My colleagues and I have been working on the development of a wind farm at Kenly since Dec 2007, talking to neighbours, local residents and landowners about our idea for a community wind farm but in the past year, preparing for the application and doing all the environmental impact assessment work and then submitting a planning application it has all started to become a bit more real.  (View the planning application) It has been good to get all this work done, 5 volumes of an environmental statement is like doing a PhD, its easy at the start and then turns into hard work with a huge amount of emotional energy expended.  There are lots of issues to be addressed and the impact of each environmental aspect rigorously tested but now it is in the safe hands of the planners at Fife Council (greenest Council in Scotland you know).  So  my focus now is on trying to navigate the murky waters of the planning process.  Statutory consultees, whose duty it is to assess the application have all indicated that the application is materially sound from a planning point of view.  Landscape impact is perhaps the biggest issue but since the statutory bodies that are charged with stewardship of Scotland’s landscape and cultural heritage (Scottish Natural Heritage and Historic Scotland) have both not objected and this is a major endorsement for Kenly.  Yes the wind turbines will be a new feature on the landscape but this is in the same way as the many polytunnels or agricultural sheds that are needed to make the countryside viable in economic and social terms.  I suppose one of the most important things for folk to understand is that this is the University doing this, not a commercial developer.  At a stroke, in a typical year, we ensure that we will produce more electricity than we use from the national grid.  Another way of looking at it is that we reduce our energy carbon emissions by 18,000 tonnes per annum or 70% of our annual energy consumption.  We take control of a large slice of our energy needs.  Our price for energy is more predictable and less subject to market forces.  The money invested in the wind farm stays in this area and doesn’t leave Scotland.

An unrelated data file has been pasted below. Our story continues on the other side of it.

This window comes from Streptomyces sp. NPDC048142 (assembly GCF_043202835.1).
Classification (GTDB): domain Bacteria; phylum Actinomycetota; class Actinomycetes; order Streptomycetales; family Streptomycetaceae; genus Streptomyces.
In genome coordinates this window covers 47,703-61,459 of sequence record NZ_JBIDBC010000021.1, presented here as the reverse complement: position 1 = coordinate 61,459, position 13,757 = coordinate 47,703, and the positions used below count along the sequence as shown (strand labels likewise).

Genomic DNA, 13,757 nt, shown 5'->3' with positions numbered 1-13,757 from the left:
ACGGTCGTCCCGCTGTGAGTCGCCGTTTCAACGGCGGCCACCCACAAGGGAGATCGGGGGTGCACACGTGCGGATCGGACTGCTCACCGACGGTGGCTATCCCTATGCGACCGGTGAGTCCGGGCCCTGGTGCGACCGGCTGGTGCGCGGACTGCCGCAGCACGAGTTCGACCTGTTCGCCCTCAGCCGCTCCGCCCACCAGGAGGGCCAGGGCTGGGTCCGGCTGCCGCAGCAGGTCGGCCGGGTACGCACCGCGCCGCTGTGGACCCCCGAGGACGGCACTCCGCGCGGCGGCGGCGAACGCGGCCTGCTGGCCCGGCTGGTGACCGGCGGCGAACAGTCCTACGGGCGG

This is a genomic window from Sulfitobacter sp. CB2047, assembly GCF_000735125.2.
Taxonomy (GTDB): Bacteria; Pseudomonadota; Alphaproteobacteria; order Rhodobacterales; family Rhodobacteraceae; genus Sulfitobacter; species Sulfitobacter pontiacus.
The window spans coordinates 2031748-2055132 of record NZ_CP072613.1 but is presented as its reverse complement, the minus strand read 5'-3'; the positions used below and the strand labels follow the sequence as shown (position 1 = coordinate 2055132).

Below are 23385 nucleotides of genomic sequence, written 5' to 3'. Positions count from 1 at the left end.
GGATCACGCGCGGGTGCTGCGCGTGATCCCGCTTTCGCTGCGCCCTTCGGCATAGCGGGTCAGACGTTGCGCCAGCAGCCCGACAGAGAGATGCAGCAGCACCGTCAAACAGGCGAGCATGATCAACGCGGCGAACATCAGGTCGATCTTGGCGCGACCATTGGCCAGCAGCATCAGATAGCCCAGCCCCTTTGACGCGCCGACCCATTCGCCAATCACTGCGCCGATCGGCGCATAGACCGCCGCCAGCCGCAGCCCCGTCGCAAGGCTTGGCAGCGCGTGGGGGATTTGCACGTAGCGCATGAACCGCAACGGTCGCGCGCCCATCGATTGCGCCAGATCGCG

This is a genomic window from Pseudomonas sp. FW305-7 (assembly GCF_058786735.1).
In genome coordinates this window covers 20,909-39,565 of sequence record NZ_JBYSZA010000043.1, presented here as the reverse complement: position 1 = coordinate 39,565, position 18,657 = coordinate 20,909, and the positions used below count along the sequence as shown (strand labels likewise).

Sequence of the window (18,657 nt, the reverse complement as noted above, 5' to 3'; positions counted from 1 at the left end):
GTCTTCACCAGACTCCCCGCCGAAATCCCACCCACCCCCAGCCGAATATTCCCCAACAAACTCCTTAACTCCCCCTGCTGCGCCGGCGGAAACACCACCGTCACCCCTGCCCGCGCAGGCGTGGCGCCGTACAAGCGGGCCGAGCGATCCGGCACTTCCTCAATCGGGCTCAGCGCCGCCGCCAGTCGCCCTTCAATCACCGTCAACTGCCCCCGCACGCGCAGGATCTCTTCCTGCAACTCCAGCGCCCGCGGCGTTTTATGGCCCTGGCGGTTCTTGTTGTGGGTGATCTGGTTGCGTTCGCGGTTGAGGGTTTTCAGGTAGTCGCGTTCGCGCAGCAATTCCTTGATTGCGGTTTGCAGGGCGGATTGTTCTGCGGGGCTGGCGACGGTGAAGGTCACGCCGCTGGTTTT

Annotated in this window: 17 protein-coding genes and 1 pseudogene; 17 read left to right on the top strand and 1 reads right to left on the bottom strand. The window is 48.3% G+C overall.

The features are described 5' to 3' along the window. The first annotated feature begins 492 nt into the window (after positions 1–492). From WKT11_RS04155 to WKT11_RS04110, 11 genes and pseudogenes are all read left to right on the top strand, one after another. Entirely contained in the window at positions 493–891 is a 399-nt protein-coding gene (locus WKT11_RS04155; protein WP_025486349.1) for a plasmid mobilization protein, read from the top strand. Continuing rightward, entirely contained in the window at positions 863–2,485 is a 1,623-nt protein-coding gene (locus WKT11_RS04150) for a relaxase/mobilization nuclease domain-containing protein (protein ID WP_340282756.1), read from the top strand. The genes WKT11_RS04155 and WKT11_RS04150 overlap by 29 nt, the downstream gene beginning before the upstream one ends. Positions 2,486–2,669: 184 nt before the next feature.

During WWII the land at Kenly was used as an air base